The buzzer: not just a toy 

Shagapova G.R.

VESTNIK ARHEOLOGII ANTROPOLOGII I ETNOGRAFII   2 (61)  (2023)

https://doi.org/10.20874/2071-0437-2023-61-2-17

 

              page 199206

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Abstract

The article analyzes the buzzer toy for boys. It is very easy to make from a button with a rope passing through the two holes. In past times, it was made of wood, bone plate, leather. When the rope with the plate is twisted and sharply released, the toys make a specific sound. The name of the toy in many languages reflects its buzzing. The aim of this work is to study the geography of the buzzer game in the Old and New Worlds and to reconstruct the ritual that underlies the game. The main research methods are mapping and comparativehistorical method. The source base is represented by published materials on the games of the peoples of the world, as well as the author's field materials from the Southern Urals. The following conclusions have been drawn: the toy is most commonly young male, all-season, and is associated with sound. Sound in archaic culture played an important role; it limits and structures space, establishes contacts between the worlds and protects a person from evil spirits. In most cases, the buzzer has lost its sacred meaning, but among the peoples of the North, Siberia, and the Far East, the elements of the ritual are still tangible which makes it possible to reconstruct the male ritual. The ritual was aimed at weather change, and at influencing the existing state of affairs. The geography of the buzzer distribution in North America and Eurasia has been studied. It can be assumed that it came to the New World from Eurasia, shortly before the disappearance of Beringia. The agreement of details and specifics of its use suggest its connection with the ritual. Subsequently, the ritual spread together with tribes and cultures, and to date, all that has remained from the millennial ritual is just a noise toy in childrens hands.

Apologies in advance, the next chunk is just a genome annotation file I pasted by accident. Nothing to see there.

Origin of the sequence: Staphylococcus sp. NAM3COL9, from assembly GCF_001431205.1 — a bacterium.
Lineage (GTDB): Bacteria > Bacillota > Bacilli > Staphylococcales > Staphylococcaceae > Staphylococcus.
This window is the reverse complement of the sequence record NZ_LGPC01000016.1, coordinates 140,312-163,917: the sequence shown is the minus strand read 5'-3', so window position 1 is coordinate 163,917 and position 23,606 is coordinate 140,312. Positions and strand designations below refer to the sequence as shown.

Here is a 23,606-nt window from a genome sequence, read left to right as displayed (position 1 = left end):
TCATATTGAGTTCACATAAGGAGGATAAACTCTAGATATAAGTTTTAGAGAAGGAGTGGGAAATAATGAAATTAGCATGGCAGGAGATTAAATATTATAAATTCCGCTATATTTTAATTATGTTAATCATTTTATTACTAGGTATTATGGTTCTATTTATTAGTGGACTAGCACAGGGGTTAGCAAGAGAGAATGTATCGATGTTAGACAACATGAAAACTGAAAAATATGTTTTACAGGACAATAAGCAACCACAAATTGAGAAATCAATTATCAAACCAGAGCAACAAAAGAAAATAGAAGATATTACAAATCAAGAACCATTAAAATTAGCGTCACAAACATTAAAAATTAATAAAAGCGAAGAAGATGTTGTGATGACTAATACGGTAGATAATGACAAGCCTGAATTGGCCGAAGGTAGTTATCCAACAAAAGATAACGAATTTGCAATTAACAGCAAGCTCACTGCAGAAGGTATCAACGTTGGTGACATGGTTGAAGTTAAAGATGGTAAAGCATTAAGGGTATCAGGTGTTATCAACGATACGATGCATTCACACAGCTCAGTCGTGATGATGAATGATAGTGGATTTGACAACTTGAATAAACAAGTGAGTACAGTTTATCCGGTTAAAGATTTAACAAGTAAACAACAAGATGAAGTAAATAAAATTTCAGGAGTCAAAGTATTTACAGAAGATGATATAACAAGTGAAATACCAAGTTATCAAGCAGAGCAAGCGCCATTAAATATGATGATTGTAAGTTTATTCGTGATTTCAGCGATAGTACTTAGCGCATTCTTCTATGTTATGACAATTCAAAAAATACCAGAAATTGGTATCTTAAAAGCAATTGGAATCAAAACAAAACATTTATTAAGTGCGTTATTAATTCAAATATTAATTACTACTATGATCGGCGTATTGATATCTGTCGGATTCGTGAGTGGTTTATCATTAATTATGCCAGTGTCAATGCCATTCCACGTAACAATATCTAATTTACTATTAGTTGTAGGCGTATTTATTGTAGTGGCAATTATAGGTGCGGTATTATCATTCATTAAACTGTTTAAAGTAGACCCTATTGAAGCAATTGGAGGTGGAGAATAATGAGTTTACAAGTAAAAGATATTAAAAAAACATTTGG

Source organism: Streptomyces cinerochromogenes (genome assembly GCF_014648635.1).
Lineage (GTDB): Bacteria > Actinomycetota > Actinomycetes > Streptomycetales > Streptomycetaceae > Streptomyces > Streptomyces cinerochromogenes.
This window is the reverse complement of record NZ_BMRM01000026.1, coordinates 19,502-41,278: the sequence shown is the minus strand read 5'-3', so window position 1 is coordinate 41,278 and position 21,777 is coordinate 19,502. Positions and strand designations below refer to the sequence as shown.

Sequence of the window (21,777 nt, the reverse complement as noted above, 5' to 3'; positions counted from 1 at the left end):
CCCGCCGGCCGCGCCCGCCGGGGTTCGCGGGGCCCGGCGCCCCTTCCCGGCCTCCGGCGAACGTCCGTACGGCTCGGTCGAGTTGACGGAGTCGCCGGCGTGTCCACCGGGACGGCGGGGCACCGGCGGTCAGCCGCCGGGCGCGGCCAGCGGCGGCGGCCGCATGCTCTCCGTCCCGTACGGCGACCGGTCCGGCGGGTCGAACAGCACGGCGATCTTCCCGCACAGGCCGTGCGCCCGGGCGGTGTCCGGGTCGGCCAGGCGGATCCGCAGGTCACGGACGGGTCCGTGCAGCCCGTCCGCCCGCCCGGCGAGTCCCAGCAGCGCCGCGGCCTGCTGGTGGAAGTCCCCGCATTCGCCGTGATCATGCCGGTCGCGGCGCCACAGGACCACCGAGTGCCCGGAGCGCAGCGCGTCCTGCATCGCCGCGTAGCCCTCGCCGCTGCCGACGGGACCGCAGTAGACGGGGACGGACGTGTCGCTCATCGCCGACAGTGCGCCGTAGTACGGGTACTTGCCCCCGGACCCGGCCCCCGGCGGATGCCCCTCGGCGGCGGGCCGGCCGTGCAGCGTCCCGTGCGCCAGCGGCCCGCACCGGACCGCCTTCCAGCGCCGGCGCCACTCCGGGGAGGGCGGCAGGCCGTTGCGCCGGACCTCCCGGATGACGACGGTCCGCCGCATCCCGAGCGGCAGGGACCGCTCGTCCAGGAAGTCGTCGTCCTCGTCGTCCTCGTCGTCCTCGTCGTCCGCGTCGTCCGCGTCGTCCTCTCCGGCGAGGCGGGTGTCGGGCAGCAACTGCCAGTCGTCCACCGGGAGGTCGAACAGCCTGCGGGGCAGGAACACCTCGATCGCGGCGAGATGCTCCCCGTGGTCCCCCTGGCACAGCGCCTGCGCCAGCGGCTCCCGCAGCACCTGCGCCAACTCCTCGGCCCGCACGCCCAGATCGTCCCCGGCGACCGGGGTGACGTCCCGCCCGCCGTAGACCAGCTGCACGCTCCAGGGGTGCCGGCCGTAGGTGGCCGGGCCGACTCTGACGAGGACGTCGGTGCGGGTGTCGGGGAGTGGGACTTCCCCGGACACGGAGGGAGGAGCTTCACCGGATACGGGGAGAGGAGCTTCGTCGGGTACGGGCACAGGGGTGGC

Keywords: buzzer, sonic toy, aerophone, ritual, game motif, game culture, Eurasia, North America.

 

Creative Commons License

This work is licensed under a Creative Commons Attribution 4.0 License.

Accepted: 27.02.2023

Article is published: 15.06.2023

 

Shagapova G.R., Bashkir State Pedagogical University named after M. Akmulla, October Revolution st., 3a, Ufa, 450008, Russian Federation, E-mail: shagapovanfbgu@mail.ru, http://orcid.org/0000-0002-6739-7466